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SELECTBIO Conferences Point-of-Care, Biosensors & Mobile Diagnostics Europe 2020

Robert Vries's Biography

Robert Vries, CEO, Hubrecht Organoid Technology (HUB)

Robert received his PhD in Biochemistry form the Leiden University Medical Center on a molecular study of oncogenic transformation. He subsequently moved to Stanford University (USA) to do his Post Doc studying neural stem cells. Upon his return to the Netherlands he continued the study of adult stem cells in the group of Prof Hans Clevers at the Hubrecht Institute in The Netherlands.
In the group of Hans Clevers he was part of the team that developed the breakthrough technology that allowed the expansion of adult stem cells. The so-called Organoid Technology became the basis of the company ‘Hubrecht Organoid Technology’ (HUB) of which he is currently the CEO.

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Novel Organoid Models to Develop Drug Treatment Strategies

Wednesday, 9 September 2020 at 10:00

Add to Calendar ▼2020-09-09 10:00:002020-09-09 11:00:00Europe/LondonNovel Organoid Models to Develop Drug Treatment StrategiesPoint-of-Care, Biosensors and Mobile Diagnostics Europe 2020 in Rotterdam, The NetherlandsRotterdam, The

Organoids such as IPSC derived brain organoids (Lancaster et al Nature 2013) or our adults epithelial stem cell derived organoids (Sato et al., Nature 2009, 2011) are proving to be a major breakthrough in preclinical models. The new patient like models are fundamental change in the way drug discovery and development can be performed. The development of the HUB Organoids started in the lab of Hans Clevers with the discovery of the identity of adult stem cells in human epithelial tissues such as intestine and liver (Barker et al., Nature 2007; Huch et al., Nature 2013). With the identification of these stem cells, we were able to develop a culture system that allowed for the virtually unlimited, genetically and phenotypically stable expansion of the epithelial cells from animals including humans, both from healthy and diseased tissue (Sato et al., Nature 2009, 2011; Gastroenterology 2011; Huch et al., Nature 2013, Cell 2015; Boj et al., Cell 2015).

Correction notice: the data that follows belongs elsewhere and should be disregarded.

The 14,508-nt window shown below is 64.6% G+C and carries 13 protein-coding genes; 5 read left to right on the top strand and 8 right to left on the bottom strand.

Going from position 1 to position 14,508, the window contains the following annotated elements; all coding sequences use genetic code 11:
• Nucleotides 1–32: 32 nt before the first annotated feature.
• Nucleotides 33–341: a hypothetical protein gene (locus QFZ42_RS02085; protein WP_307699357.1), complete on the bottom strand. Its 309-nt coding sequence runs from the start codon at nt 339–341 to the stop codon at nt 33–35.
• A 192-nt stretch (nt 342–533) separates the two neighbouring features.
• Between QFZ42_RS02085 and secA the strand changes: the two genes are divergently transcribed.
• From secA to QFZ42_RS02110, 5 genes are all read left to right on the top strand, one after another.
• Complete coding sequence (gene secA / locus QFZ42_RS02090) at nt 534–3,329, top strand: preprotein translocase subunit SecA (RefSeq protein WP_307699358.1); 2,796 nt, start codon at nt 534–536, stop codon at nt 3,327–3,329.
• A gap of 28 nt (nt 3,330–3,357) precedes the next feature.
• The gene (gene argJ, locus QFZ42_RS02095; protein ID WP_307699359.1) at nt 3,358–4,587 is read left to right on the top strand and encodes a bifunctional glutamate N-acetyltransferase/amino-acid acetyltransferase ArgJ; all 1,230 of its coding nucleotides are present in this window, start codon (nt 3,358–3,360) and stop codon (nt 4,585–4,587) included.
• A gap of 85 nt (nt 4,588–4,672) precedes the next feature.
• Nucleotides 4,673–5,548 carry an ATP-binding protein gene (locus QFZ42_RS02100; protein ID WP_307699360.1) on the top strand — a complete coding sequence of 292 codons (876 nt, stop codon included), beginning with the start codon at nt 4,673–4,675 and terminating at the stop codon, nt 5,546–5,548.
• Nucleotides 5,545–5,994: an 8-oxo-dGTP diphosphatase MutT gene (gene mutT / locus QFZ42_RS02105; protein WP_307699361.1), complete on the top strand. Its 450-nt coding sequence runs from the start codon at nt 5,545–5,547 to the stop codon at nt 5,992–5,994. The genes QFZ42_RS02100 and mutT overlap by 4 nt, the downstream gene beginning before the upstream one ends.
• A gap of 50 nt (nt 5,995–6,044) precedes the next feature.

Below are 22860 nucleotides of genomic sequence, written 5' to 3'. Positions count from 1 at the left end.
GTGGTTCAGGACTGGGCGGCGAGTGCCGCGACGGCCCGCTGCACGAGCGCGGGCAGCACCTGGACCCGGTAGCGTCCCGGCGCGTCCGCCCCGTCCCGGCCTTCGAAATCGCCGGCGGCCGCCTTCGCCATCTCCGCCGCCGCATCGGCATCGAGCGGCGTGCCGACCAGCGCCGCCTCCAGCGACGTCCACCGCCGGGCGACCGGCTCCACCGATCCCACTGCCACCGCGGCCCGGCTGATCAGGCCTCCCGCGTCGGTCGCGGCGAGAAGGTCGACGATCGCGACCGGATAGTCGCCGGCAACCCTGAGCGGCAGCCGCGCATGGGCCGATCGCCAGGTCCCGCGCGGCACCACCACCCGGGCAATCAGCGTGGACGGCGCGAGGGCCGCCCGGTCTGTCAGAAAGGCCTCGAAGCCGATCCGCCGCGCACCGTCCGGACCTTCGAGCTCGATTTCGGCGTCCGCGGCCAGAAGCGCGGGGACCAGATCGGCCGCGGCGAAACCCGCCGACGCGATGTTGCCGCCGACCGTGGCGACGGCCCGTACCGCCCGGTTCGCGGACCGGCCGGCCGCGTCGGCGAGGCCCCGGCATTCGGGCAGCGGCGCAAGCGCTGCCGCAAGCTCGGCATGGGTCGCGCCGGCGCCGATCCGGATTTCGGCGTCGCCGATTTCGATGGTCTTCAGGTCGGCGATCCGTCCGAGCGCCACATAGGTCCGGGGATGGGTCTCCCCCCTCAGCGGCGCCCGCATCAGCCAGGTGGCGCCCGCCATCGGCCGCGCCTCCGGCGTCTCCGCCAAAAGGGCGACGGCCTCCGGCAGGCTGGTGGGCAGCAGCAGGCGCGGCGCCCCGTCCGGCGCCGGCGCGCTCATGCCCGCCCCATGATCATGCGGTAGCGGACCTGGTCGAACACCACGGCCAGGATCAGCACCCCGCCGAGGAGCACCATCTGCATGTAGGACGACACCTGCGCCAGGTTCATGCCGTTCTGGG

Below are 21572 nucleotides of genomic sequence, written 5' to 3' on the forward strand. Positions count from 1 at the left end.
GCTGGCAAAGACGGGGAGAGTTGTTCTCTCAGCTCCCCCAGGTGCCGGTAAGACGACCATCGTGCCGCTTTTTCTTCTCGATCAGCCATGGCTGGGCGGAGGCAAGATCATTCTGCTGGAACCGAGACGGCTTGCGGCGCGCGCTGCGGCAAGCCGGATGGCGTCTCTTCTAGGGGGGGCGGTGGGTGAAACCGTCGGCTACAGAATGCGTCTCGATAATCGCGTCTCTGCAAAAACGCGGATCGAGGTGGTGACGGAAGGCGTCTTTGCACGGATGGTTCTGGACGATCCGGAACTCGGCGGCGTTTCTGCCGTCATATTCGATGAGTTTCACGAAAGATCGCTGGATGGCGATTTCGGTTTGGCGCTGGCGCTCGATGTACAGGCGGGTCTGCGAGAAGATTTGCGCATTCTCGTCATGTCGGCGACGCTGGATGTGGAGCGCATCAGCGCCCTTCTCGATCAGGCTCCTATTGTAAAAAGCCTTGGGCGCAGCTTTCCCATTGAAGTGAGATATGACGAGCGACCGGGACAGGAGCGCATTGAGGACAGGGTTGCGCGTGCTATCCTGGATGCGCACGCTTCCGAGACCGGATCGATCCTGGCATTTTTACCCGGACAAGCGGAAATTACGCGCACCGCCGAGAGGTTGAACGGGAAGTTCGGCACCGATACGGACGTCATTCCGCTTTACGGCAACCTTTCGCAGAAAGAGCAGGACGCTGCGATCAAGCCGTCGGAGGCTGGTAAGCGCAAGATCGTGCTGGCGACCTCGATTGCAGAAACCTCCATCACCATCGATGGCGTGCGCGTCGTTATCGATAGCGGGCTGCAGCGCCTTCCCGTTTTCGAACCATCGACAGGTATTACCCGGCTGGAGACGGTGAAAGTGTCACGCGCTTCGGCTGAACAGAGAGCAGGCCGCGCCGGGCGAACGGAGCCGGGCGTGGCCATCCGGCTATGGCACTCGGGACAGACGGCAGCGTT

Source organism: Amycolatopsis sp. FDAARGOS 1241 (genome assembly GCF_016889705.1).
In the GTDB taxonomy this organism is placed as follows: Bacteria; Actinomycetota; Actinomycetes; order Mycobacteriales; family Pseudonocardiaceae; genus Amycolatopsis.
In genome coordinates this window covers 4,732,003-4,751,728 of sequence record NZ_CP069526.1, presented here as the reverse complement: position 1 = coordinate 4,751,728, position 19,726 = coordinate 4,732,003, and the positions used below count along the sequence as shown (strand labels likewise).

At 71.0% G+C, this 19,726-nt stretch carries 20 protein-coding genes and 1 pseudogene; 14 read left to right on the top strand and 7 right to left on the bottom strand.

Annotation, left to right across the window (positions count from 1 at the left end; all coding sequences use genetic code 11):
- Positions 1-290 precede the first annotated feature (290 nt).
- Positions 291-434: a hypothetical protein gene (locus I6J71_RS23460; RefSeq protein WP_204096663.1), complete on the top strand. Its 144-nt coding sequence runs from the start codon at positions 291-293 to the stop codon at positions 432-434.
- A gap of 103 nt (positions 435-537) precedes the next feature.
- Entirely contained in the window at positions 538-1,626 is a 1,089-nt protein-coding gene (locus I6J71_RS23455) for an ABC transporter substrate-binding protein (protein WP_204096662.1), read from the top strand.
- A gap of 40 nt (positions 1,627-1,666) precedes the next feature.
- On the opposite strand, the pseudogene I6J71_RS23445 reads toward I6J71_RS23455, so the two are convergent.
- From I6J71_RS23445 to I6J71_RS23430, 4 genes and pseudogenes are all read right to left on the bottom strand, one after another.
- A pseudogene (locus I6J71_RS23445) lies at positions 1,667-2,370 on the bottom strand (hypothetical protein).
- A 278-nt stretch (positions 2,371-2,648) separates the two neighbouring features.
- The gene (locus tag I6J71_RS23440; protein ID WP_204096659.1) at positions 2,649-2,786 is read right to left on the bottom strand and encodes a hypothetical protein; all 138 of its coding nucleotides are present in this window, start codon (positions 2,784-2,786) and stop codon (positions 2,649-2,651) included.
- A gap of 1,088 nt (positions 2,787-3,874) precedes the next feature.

We have now generated HUB organoid models from most epithelial organs. Recently, we and others have demonstrated that the in vitro response of organoids correlates with the clinical outcome of the patient from which the organoid was derived (Dekkers et al., Sci Trans Med 2016; Sachs et al., Cell 2018; Vlachogiannis et al., Science 2018). In addition, we have developed a coculture system using HUB Organoids and the immune system to study this interaction and drugs that target the role of the immune system in cancer and other diseases.

We have recently developed new models to study intestinal and lung barrier function and transport of the epithelium of these organs. These experiments show how organoids can be used to study mechanism that underly barrier function disruption in IBD or COPD. Furthermore, we have developed new models to study the interaction between immune system and epithelium. The combination of the new coculture models and assay development to study the epithelium allows us new insights into disease mechanisms and drug treatment strategies.

Add to Calendar ▼2020-09-09 00:00:002020-09-10 00:00:00Europe/LondonPoint-of-Care, Biosensors and Mobile Diagnostics Europe 2020Point-of-Care, Biosensors and Mobile Diagnostics Europe 2020 in Rotterdam, The NetherlandsRotterdam, The